First, Hal Turner. Next, Bill White. Third, Daniel Jones. Now, ZOG has targeted a fourth victim. Johnny Logan Spencer Jr., a member of the National Socialist Movement's New Saxon community website, has been arrested and charged with posting a poem allegedly threatening President Barack Obama and first lady Michelle Obama on New Saxon. Stories published by the Washington Post, the Louisville Courier-Journal, and WLKY Channel 32; also on Stormfront, Newser, and a New Saxon blog,
The Secret Service claims Spencer, of Louisville KY, wrote and posted the poem, titled "The Sniper," on the New Saxon website. Special Agent Stephan M. Pazenzia said the poem describes a gunman shooting and killing a "tyrant," later identified as the president. The poem is said to be still available at New Saxon, but you have to be a member of the site and signed in to view it. However, the poem is included on the six-page criminal complaint filed against Spencer, and is replicated below (WLKY was able to host it, so I don't see any reason why I should get into trouble for cross-posting it here):
"As the tyrant enters his cross hairs the breath he takes is deep
His focus is square on the target as he begins to release
A patriot for his people he knows this shot will cost his life
But for his race and their existence it is a small sacrifice
The bullet that he has chambered is one of the purest pride
And the inspiration on the casing reads DIE negro DIE
He breathes out as he pulls the trigger releasing all his hate
And a smile appears upon his face as he seals that monkey's fate.
The bullet screams toward its mark bringing with it death
And where there was once a face there is nothing left
Two blood covered agents stare in horror and dismay
Looking down toward the ground where their president now lay
Now the screams of one old negro broad pierces thru the air
Setting off panic from every eyewitness that was there
And among all the confusion the hero calmly slips away
Laughing for he knows there will be another negro holiday
By Johnny Spencer
As you can see, this poem contains absolutely no reference to Barack or Michelle Obama. Only a paranoid schizo would make a connection.
Spencer appeared before U.S. Magistrate Judge Dave Whalin on Friday February 19th, 2010 for a detention hearing. Judge Whalin ordered Spencer released on $25,000 bond, but kept under house arrest at a family member's home. Spencer is charged with making threats against the president and threatening to kill or injure a major candidate for the office of the president; if convicted, he could face a maximum of 15 years in prison. Assistant U.S. Attorney Phillip Chance told Whalin that, even though investigators linked no weapons to Spencer, the poem doesn't qualify as protected political speech.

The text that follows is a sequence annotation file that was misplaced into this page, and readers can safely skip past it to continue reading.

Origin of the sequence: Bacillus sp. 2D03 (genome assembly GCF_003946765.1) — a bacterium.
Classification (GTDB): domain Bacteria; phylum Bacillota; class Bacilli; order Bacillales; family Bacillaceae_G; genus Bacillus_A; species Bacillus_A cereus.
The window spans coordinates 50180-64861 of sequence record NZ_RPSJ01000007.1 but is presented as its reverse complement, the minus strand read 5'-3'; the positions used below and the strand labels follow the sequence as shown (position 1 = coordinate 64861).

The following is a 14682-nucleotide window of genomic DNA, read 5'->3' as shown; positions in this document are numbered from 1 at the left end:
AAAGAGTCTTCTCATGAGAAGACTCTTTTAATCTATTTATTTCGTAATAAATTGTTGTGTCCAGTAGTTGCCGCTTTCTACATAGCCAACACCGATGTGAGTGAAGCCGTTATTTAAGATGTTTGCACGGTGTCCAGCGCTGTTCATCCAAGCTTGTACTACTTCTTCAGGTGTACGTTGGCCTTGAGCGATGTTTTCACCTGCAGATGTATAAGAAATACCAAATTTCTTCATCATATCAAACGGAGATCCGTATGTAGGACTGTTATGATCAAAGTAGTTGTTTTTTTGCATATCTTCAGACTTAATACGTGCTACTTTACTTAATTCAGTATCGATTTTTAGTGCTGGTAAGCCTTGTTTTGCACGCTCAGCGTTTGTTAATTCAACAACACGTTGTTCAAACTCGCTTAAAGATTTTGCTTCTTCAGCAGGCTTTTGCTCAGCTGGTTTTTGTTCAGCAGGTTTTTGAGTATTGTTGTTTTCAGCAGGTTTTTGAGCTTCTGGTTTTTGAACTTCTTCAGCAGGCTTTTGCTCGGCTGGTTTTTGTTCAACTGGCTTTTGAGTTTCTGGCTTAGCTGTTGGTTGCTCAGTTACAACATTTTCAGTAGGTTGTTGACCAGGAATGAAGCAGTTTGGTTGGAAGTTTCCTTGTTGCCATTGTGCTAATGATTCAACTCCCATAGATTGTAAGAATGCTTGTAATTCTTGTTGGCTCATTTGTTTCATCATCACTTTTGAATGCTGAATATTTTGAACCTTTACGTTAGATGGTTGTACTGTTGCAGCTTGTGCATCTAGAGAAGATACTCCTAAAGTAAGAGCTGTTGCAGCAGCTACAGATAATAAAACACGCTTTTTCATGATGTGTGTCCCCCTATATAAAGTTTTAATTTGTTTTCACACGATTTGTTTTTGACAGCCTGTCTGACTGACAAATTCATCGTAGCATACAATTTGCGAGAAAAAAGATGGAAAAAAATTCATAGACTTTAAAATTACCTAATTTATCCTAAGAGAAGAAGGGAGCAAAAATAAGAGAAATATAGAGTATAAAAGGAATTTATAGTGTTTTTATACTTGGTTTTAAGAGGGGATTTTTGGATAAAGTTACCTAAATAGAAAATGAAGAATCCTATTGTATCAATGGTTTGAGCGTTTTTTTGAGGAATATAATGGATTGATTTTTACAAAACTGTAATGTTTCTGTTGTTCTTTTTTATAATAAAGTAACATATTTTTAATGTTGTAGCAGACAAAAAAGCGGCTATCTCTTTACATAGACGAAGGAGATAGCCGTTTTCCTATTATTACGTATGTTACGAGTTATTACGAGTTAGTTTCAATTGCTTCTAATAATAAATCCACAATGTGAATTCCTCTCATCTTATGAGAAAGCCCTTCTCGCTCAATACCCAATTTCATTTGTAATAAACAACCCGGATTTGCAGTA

However, what also came out is that this poem has been posted since August 2007, and the Secret Service first became aware of it in November 2008. Yet the Secret Service waited 1 1/2 years before taking action, and did so only after an informant faxed a copy of the writings to the FBI. The Feds offered no reason for the delayed response or explanation as to how this poem is suddenly more threatening now than it was when first discovered by the Secret Service, nor could they explain why a poem written about Obama (according to them) long before he became President could suddenly be a threat now.
Federal public defender Laura Wyrosdick said no one took action to harm Obama in the two years the poem has been publicly available. After the hearing, Spencer's cousin, Paula McGill of Louisville, said family members were shocked by Spencer's arrest. "I don't think he thought it was going to catch up with him," McGill said. "He's not a harmful guy at all."
Reaction from First Amendment scholars was forthcoming. David Hudson, a scholar at the First Amendment Center at Vanderbilt University, said the case poses a difficult question of whether Spencer’s words fall under what is known as the “true threat” exception to the First Amendment. He said the courts have held that a statement may be deemed an illegal threat against the president if a reasonable person hearing or reading it would understand it as “a serious expression of intent to inflict bodily injury.” Jurors are instructed to consider the circumstances in which the statement was made and the reactions of those likely to hear or read it.
William Sharp, a staff attorney for the American Civil Liberties Union of Kentucky, which isn’t involved in the case, said: “If the government's prosecution is predicated solely on the poem, we believe that there would be a strong argument that the poem, despite its obviously horrific and racist imagery, would be protected speech under the First Amendment. The mere fact that authors write graphically violent imagery, even if born out of racist or otherwise repugnant beliefs, does not automatically remove First Amendment protections and justify criminal prosecution.”